Author Topic: Ashwaganda  (Read 834 times)

araminta

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Ashwaganda
« on: June 14, 2019, 03:57:21 AM »
Has anyone tried this?   It's an ancient Indian remedy.   Amongst other things it is supposed to help with fatigue, which is why I'm interested.
Dry eyes (MGD), nose, mouth, labyrinthitis, rashes, dry skin (occasional eczeme), mouth ulcers, constant but fluctuating fatigue.  Blood tests and Schirmers negative,no Sjogrens dx yet.   Flax oil, multivitamins,  saline nasal spray, Hylo forte, Lacrilube, organic castor oil for eyes, moisturisers.

Skylar

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Re: Ashwaganda
« Reply #1 on: June 15, 2019, 03:27:56 PM »
I wouldn?t. There?s no quality evidence based research showing its effective and it has side effects.

When you consider the amount of money drug companies have put into studying aruvedic medicine if this had any potential you would see drugs based on it.

irish

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Re: Ashwaganda
« Reply #2 on: June 15, 2019, 11:40:20 PM »
I did some research on this last night and I wouldn't either. It doesn't have a tried and true tack record. The amount of liver and kidney damage that can be done by so many of these products isn't always seen right away. People take them without doctors knowledge and with other medications and heaven knows the interactions. Then all of a sudden 10 years down the road their liver or kidneys fail and they wonder why. Sorry I am a downer but one needs to really, really do research and touch base with a doctor who specializes in alternative medicine and drugs. Irish

araminta

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Re: Ashwaganda
« Reply #3 on: June 16, 2019, 04:07:07 AM »
Thank you for your thoughts, Skylar and Irish.   

I expect you're right, it needs more reseach to be sure it's safe.

Although a lot of medications that are prescribed for us have their side effects, some of them quite bad.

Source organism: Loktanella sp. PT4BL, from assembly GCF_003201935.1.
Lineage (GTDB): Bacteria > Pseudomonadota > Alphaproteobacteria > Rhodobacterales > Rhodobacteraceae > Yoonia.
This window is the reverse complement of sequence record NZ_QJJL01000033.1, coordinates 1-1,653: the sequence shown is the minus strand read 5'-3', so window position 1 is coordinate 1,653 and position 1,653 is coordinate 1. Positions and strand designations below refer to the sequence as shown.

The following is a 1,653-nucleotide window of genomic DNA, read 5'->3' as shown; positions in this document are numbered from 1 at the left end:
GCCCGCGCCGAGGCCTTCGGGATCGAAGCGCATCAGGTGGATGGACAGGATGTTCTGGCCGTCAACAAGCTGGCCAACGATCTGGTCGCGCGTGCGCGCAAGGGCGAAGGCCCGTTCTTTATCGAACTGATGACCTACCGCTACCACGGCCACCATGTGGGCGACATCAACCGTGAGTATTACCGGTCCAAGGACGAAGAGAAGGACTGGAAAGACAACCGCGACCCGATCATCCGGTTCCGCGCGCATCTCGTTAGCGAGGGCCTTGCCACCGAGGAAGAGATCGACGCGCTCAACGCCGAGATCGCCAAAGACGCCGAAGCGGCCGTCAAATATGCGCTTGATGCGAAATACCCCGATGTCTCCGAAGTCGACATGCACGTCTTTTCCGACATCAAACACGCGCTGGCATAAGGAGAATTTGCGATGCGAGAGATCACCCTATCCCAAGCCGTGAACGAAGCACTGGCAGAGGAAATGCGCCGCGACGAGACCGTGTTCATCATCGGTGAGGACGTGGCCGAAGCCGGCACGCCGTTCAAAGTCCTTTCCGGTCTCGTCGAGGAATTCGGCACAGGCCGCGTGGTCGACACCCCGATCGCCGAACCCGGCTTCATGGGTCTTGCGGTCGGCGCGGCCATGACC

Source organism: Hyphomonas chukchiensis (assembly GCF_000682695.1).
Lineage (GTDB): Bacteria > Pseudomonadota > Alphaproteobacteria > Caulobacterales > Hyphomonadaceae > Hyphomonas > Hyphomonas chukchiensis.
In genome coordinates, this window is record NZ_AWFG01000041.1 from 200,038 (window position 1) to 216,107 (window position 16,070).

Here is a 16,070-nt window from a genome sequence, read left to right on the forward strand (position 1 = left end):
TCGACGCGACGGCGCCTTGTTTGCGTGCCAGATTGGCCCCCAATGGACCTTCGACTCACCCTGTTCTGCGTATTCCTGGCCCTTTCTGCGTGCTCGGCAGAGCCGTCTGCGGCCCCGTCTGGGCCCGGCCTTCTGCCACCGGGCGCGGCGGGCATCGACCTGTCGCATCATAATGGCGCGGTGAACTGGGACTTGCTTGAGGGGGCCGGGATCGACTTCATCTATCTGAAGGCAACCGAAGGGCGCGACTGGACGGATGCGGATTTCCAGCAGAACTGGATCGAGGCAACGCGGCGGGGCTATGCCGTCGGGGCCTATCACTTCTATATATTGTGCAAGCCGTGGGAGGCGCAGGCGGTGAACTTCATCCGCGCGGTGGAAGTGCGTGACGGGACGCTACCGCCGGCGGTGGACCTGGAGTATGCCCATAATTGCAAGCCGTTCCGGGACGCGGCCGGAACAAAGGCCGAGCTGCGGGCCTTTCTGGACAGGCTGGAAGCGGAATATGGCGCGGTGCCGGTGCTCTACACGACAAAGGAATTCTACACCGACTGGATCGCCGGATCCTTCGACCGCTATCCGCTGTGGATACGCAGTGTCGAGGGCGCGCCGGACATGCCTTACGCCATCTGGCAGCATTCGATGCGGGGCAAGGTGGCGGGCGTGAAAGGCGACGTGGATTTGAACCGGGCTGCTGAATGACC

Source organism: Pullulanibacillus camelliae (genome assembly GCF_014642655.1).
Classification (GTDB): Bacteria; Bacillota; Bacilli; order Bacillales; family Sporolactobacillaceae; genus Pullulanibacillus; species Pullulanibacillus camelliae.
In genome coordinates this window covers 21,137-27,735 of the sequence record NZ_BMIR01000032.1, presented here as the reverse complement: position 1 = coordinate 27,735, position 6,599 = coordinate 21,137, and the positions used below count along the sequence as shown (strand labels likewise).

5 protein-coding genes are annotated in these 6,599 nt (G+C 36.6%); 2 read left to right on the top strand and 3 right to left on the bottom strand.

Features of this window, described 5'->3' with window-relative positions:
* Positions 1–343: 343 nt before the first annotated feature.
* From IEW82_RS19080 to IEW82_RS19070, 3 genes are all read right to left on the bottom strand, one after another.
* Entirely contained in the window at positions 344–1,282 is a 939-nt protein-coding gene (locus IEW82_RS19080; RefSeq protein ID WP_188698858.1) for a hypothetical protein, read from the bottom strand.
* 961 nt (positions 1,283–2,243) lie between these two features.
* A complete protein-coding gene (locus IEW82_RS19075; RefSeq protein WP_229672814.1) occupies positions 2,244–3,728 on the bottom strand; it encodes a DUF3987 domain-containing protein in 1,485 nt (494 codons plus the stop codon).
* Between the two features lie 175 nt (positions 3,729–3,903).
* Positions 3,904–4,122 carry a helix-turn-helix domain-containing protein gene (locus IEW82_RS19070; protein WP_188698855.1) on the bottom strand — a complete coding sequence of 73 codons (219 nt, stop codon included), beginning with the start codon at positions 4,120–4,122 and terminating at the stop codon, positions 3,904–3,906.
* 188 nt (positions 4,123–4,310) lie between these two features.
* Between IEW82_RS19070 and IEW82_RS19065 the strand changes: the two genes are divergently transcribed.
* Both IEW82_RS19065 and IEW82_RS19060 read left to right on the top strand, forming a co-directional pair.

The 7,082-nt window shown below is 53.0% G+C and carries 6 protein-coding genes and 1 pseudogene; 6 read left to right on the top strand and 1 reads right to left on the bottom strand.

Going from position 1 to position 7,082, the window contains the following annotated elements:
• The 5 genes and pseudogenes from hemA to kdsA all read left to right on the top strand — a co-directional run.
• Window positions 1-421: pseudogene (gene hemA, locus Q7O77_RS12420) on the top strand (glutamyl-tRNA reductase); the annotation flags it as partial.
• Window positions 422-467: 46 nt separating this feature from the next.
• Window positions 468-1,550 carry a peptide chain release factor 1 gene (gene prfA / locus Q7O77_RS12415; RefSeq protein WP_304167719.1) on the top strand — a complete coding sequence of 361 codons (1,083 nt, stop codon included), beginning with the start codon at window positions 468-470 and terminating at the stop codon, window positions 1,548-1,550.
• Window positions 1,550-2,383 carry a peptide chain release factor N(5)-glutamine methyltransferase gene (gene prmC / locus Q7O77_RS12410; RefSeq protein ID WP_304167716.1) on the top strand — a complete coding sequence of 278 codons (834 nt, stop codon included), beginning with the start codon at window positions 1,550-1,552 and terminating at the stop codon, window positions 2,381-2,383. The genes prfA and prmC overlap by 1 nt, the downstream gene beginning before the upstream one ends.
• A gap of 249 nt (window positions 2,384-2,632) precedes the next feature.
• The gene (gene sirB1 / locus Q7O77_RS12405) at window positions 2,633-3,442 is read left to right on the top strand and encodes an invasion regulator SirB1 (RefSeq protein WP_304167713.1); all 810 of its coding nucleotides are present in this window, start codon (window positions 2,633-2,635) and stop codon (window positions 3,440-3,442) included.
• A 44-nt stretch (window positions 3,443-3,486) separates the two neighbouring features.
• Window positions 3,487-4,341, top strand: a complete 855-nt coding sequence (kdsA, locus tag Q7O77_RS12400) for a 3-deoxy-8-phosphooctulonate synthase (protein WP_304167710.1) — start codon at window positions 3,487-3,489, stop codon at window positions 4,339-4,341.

Dry eyes (MGD), nose, mouth, labyrinthitis, rashes, dry skin (occasional eczeme), mouth ulcers, constant but fluctuating fatigue.  Blood tests and Schirmers negative,no Sjogrens dx yet.   Flax oil, multivitamins,  saline nasal spray, Hylo forte, Lacrilube, organic castor oil for eyes, moisturisers.

Skylar

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Re: Ashwaganda
« Reply #4 on: June 16, 2019, 11:30:25 AM »
Thank you for your thoughts, Skylar and Irish.   

I expect you're right, it needs more reseach to be sure it's safe.

Although a lot of medications that are prescribed for us have their side effects, some of them quite bad.
I agree with you on medication, I?ve been prescribed two medications that were withdrawn y the FDA because they were causing deaths and my PCP wanted to prescribe another but my endocrinologist nixed the medication before I bought it. He said politely my PCP was terrible mistaken and I switched PCP after that but for another reason but that helped me make the decision sooner.

OTOH there?s more oversight and a ton more research done on medication. No government oversight on supplements except if quite a few people are made severely ill or die does the government have the legal right to make warnings. And most supplements contain contamination of ingredients that if we knew they were in the pill we would never take them and often the active ingredient isn?t there or is in excess. Supplements are tricky to find the safe ones to take. Sadly some of our medication is made in shoddy companies with similar problems but less likely than supplements.